There is currently no one test that proves someone has Alzheimer's disease, but researchers might have developed a new blood test that could give patients notice well in advance of developing any symptoms of the condition.
According to a study published in the Journal of the Federation of the American Societies for Experimental Biology, measuring insulin resistance in the brain through a blood test could be an indicator of the disease up to 10 years before a patient is diagnosed with Alzheimer's.
The research, presented this week at the Society for Neuroscience's conference, was sponsored by the biotech company NanoSomiX. The company said in a news release that before this study it was not possible to determine brain insulin resistance in living patients who had Alzheimer's or how much time it took for this resistance to result in more obvious symptoms of the disease.
“This study shows that insulin resistance is a major central nervous system metabolic abnormality in [Alzheimer's disease] that contributes to neural cell damage,” Dr. Ed Goetzl, the senior author on the study, said in a statement. “As insulin resistance is a known condition in type 2 diabetes mellitus and is treatable with several classes of existing drugs, these treatments may be useful as part of a multi-agent program for [Alzheimer's disease]."
Here's how the study measured insulin resistance:
The innovative approach used in this study allowed the researchers to extract and measure phosphorylated forms of [insulin receptor substrate] from isolated neural exosomes. Exosomes are tiny membrane-encased vesicles that are excreted from cells and are present in biological fluids such as blood, cerebrospinal fluid, etc. The ability to quantify the phosphorylated forms of IRS makes it possible to evaluate insulin resistance in the central nervous system using a blood-based assay with living patients.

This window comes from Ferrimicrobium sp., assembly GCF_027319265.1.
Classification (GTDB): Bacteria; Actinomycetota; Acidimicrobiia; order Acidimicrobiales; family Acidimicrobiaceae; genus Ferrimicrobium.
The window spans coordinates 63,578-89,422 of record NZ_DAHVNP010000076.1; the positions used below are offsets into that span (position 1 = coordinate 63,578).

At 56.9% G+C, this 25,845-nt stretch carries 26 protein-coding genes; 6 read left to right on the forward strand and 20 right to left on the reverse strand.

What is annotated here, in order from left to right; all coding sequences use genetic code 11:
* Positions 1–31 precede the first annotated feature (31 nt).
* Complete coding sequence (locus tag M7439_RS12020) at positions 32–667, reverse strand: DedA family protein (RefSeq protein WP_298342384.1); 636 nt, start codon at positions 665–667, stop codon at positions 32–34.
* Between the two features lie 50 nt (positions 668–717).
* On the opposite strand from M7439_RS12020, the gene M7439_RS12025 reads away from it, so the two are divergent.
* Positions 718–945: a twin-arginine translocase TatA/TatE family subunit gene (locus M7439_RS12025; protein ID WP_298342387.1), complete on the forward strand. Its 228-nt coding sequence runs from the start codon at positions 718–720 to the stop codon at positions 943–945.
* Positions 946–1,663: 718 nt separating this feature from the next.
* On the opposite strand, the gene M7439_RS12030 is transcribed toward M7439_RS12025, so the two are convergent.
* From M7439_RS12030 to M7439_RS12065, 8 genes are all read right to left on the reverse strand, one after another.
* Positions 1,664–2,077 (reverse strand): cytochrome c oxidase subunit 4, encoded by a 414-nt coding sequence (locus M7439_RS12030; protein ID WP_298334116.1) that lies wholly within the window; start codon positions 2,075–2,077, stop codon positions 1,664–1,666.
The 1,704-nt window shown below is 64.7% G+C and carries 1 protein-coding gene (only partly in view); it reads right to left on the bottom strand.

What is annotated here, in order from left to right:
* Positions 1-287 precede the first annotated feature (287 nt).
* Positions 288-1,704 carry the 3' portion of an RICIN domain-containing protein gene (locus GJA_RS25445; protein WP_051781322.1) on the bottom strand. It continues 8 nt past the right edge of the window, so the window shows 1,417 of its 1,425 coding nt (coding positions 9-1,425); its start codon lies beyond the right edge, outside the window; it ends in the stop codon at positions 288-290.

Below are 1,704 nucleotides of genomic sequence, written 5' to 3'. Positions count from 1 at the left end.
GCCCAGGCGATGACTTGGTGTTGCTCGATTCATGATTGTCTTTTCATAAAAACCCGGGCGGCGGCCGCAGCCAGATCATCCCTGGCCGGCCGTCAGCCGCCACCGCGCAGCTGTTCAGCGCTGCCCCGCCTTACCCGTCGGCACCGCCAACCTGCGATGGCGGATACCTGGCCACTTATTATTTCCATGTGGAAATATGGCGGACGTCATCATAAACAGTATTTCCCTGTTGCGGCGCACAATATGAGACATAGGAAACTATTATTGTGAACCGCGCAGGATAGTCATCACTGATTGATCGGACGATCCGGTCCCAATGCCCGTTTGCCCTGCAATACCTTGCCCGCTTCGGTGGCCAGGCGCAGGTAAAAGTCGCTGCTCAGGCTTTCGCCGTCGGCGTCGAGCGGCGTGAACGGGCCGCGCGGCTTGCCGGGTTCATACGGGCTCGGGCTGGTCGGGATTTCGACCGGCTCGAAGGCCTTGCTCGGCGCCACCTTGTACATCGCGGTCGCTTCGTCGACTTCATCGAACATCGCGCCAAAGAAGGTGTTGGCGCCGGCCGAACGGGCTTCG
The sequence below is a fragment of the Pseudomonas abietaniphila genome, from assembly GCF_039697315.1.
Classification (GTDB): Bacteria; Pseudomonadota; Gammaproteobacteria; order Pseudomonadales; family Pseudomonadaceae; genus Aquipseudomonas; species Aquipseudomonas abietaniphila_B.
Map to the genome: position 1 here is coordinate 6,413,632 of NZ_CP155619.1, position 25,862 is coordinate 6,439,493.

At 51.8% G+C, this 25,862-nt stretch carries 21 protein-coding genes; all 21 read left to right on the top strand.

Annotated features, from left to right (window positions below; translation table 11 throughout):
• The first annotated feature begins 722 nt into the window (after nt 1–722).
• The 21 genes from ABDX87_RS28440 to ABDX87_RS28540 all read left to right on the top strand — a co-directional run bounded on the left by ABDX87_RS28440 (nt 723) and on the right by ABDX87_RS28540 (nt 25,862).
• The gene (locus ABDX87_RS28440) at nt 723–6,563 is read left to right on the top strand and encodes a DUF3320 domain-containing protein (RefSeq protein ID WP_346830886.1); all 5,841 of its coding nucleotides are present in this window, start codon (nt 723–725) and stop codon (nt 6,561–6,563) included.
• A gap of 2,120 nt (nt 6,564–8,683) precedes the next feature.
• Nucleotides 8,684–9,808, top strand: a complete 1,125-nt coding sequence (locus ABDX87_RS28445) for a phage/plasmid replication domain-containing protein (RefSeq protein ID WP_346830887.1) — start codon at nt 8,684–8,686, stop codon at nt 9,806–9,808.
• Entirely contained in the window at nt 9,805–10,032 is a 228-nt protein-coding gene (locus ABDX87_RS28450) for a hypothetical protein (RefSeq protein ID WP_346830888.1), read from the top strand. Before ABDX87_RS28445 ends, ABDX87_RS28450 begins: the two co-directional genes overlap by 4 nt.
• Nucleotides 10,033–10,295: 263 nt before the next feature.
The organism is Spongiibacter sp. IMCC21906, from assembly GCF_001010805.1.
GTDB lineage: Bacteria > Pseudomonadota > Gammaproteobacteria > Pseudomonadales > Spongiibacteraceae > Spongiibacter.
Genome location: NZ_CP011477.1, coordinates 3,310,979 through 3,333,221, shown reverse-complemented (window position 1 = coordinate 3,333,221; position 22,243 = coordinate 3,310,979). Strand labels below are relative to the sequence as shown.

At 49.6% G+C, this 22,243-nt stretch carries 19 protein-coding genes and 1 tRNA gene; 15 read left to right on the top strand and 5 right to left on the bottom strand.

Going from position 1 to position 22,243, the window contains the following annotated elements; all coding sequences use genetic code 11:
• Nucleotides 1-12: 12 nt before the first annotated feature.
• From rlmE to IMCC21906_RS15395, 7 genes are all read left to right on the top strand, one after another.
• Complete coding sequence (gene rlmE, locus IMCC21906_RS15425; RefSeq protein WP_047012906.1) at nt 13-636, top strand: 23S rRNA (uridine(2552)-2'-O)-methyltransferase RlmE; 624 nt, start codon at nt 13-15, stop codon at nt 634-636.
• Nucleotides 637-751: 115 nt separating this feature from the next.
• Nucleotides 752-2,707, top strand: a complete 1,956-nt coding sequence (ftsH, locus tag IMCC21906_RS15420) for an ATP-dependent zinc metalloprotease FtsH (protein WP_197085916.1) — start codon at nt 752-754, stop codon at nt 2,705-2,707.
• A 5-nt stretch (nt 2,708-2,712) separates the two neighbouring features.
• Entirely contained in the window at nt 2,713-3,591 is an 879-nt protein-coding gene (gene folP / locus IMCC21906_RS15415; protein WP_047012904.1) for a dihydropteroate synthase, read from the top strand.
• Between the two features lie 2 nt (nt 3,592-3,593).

The study found that for patients with [Alzheimer's disease] and type 2 diabetes, the mean levels of the two extracted phosphorylated forms of IRS and their ratio (known as the insulin resistance index) were significantly different than the values for the healthy control group. In addition, the researchers reported that the mean level of the brain insulin resistance index for [Alzheimer's disease] was significantly higher than for either type 2 diabetes or frontotemporal dementia (FTD).
According to the news release about the research, 100 percent of patients with Alzheimer's were correctly identified using this technique, in addition to 97.5 percent of type 2 diabetes patients.
“We will need replication and validation, but I’m very optimistic this work will hold,” neuroscientist Dimitrios Kapogiannis, lead author of the study, said at the conference, according to Bloomberg.
NanoSomiX President and CEO John Osth said in a statement that the company hopes the test could help identify early-stage Alzheimer's patients that can then enter clinical trials, which could lead to preventative treatments and more.
"We invite pharmaceutical companies and university researchers to contact us about collaborating or partnering to generate additional data," Osth said.
According to the Alzheimer's Association, more than 5 million Americans have the disease, which is the sixth leading cause of death in the U.S.
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